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New Technique Explores the 'Black Holes' of Chromosomes
Exploring the 'Black Holes' of the Genome


HHMI researchers develop a new technique that significantly reduces the time required to isolate genetic material from the centromeric regions of chromosomes.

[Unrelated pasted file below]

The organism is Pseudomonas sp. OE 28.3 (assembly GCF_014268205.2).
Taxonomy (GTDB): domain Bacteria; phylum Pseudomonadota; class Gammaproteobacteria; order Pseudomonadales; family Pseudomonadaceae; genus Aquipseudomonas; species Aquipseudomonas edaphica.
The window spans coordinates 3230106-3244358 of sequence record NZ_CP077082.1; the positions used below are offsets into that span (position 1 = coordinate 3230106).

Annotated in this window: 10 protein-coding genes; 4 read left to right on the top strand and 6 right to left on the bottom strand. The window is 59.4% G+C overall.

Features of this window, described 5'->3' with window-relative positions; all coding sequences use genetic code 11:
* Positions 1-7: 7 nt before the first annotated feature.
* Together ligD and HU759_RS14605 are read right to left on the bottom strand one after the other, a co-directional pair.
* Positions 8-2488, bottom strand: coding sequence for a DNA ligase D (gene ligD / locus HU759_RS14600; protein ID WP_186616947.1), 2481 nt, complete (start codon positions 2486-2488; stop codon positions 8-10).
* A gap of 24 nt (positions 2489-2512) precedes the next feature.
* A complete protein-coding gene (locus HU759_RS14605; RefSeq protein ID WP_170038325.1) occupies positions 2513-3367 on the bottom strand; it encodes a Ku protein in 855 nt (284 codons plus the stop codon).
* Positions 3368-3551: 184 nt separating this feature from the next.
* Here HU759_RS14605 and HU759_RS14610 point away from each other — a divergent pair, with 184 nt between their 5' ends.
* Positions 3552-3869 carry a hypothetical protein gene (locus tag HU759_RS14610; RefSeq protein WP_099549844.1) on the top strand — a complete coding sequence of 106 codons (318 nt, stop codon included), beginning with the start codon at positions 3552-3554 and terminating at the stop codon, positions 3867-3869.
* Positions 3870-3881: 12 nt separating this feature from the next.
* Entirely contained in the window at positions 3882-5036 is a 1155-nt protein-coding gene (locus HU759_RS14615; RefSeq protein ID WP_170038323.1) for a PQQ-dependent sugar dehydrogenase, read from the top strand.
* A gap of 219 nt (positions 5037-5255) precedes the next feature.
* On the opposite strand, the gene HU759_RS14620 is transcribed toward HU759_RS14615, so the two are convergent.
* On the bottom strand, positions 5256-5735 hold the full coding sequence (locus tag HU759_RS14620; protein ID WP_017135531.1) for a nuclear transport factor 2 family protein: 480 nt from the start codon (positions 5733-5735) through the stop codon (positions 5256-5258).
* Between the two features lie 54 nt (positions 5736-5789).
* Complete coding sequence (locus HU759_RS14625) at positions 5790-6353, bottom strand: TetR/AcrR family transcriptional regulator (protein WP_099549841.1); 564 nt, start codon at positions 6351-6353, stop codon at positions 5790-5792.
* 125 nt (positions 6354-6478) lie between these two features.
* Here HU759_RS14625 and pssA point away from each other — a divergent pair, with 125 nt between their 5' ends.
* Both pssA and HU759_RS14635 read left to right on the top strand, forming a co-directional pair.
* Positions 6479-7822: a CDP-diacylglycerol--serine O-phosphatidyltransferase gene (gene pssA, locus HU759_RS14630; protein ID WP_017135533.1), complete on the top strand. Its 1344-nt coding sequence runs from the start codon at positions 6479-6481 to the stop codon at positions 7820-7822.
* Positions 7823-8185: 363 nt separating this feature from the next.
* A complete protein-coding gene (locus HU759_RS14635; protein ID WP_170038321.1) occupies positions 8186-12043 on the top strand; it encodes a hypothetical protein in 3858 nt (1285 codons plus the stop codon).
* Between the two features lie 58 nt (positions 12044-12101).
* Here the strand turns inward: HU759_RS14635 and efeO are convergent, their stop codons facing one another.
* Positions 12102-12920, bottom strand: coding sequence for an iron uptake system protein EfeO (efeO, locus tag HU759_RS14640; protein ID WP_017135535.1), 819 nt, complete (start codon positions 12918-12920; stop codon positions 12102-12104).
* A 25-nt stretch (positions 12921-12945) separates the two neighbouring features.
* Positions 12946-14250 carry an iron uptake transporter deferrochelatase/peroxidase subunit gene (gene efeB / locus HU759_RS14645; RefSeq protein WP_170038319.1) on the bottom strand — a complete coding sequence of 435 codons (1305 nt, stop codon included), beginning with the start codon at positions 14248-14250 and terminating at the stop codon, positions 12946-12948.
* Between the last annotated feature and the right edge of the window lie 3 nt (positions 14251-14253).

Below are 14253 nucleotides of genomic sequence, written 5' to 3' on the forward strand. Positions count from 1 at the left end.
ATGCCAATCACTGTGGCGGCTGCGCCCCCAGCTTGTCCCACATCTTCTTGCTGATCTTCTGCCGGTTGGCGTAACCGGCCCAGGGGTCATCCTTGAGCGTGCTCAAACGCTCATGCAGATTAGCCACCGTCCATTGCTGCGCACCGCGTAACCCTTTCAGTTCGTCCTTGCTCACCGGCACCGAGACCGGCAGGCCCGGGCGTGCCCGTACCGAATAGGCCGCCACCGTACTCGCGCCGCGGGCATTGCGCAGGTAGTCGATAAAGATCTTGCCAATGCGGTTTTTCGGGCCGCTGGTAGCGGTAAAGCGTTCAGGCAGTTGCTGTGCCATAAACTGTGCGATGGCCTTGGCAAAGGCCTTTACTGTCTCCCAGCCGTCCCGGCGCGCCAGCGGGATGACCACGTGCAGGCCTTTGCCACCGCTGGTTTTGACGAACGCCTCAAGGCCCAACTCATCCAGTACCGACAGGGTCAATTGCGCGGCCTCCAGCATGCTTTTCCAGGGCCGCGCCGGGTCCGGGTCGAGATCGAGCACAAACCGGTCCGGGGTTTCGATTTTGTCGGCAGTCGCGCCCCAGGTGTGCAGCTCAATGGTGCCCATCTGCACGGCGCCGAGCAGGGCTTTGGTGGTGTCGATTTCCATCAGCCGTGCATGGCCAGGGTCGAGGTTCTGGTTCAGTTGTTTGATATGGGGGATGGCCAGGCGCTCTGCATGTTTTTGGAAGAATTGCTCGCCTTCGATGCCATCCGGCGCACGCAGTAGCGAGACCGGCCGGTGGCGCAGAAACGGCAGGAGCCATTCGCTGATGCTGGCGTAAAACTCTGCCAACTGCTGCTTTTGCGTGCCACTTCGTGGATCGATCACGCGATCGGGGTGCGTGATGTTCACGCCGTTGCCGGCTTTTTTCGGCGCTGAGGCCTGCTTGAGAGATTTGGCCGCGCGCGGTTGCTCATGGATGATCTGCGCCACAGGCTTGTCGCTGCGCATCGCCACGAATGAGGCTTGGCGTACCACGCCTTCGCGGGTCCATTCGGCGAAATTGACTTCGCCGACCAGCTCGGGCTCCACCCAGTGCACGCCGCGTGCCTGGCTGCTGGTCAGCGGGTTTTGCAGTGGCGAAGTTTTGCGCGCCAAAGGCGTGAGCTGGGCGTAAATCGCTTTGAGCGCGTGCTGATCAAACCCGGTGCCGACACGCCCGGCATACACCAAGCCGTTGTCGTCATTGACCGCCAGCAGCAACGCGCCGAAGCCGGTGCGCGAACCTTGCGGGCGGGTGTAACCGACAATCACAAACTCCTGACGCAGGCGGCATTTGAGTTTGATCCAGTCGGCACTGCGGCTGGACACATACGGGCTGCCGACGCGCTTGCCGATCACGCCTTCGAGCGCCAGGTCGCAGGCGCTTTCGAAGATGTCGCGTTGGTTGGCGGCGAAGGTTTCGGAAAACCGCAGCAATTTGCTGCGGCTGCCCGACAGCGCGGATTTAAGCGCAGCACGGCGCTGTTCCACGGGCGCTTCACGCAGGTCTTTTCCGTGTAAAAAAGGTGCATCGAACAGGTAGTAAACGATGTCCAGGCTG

A new technique developed by Howard Hughes Medical Institute researchers significantly reduces the time required to isolate genetic material from the so-called “black holes” of chromosomes—the centromeric regions where one chromosome is joined to its sister in the cell. Most scientists believe that the centromeric regions of chromosomes are likely to hold invaluable clues to understanding the machinery that powers cell division. But those clues have remained largely obscure because the centromeres contain vast, confusing stretches of repetitive DNA sequences and segments that shift position in the genome. According to the researchers, the new technique will speed the process of understanding the function of centromeric regions by enabling the rapid comparison of these regions of DNA among different plants and possibly even mammals. Such studies may help researchers understand the evolution—and thus the function—of the centromeric regions. The technique may also enable creation of “designer chromosomes” in crop plants that could alter their characteristics to produce desirable traits, according to Howard Hughes Medical Institute investigator Daphne K. Preuss. She and her colleagues at the University of Chicago published a research article describing the technique in the October 2004 issue of the journal Nature Methods . Preuss's team reported that they applied the technology to isolate centromeric DNA from the plant Arabidopsis thaliana , a member of the mustard family widely used as a model plant in biology. “The centromeric regions perform a number of essential functions,” said Preuss. “They include directing inheritance of a chromosome and keeping the sister chromatids bound to each other until the later stages of meiosis and mitosis.” Meiosis is the cell division process that, in the case of plants, results in the generation of pollen and egg cells; in humans, the process generates sperm and oocytes. Mitosis is the cell division process by which organisms increase the number of cells in development and maintenance. The centromeric region also includes genes important for preserving the vital function of the region in cell division. “Despite their importance, the DNA sequencing projects have often been very challenged in obtaining complete DNA sequence assemblies in the centromeric region because they are highly repetitive,” said Preuss. For example, she said, the project to sequence the Arabidopsis genome took three years of arduous work by a group of laboratories to develop sequence information for the plant's centromeric DNA. To speed that process, Preuss and her colleagues developed an isolation technique that exploits the fact that centromeric DNA is distinguished by a high number of methyl groups, which attach to the cytosine base pairs contained in DNA. Methylation is one method by which the cell maintains genome regions in an inactive state. “Our approach was the opposite of what a lot of genome projects do, because they try to focus on the genes and exclude the repetitive DNA,” said Preuss. “We wanted to selectively identify the highly repetitive DNA that corresponds to the centromere.” To identify those regions selectively, the researchers used an enzyme to snip apart the plant's genome, but did not cut the DNA in methylated regions. By using these resistant fragments to probe the Arabidopsis genome, the researchers could determine whether they had identified centromeric DNA. The studies were highly accurate in identifying centromeric DNA, said Preuss. “It was a very exciting result,” she said. “We had spent three years slogging through the centromeres using traditional methods, which involve sequencing small regions and using them as probes to `walk' along the DNA to identify others. But with this method, the results just popped up in three days.” Once the researchers had identified the centromeric regions in Arabidopsis , they extended the technique to isolate such regions in three other plant species that shared a common ancestor with Arabidopsis . The method succeeded, even though these plants had different chromosomal numbers and genome sizes than Arabidopsis . “We wanted to know if this was a general methodology,” said Preuss. “Since these other species were evolutionarily separated from Arabidopsis by different times, it gave us a beginning in understanding how centromeres evolved.” The success of the technique with the other species demonstrates that rapid analysis of the centromeric regions in a broad range of plants, and even mammals, is feasible. “We believe that this technique could be extended to mammals, because the one thing that plants and mammals have in common about their centromeres is the extensive heavy methylation of centromeric regions,” she said. “It's certainly worth trying, given that it only takes three days.” Analysis of the plant centromeres could have important agricultural applications, said Preuss. “Having a good understanding of centromeres means that you can actually make designer chromosomes,” she said. Such chromosomes could drastically alter a plant's characteristics to create improved crops plants, said Preuss. “In terms of clinical applications, we do know that there are inherited disorders and cancers associated with centromere function, so that understanding of how the centromere works could offer important insights into those disorders,” Preuss added.

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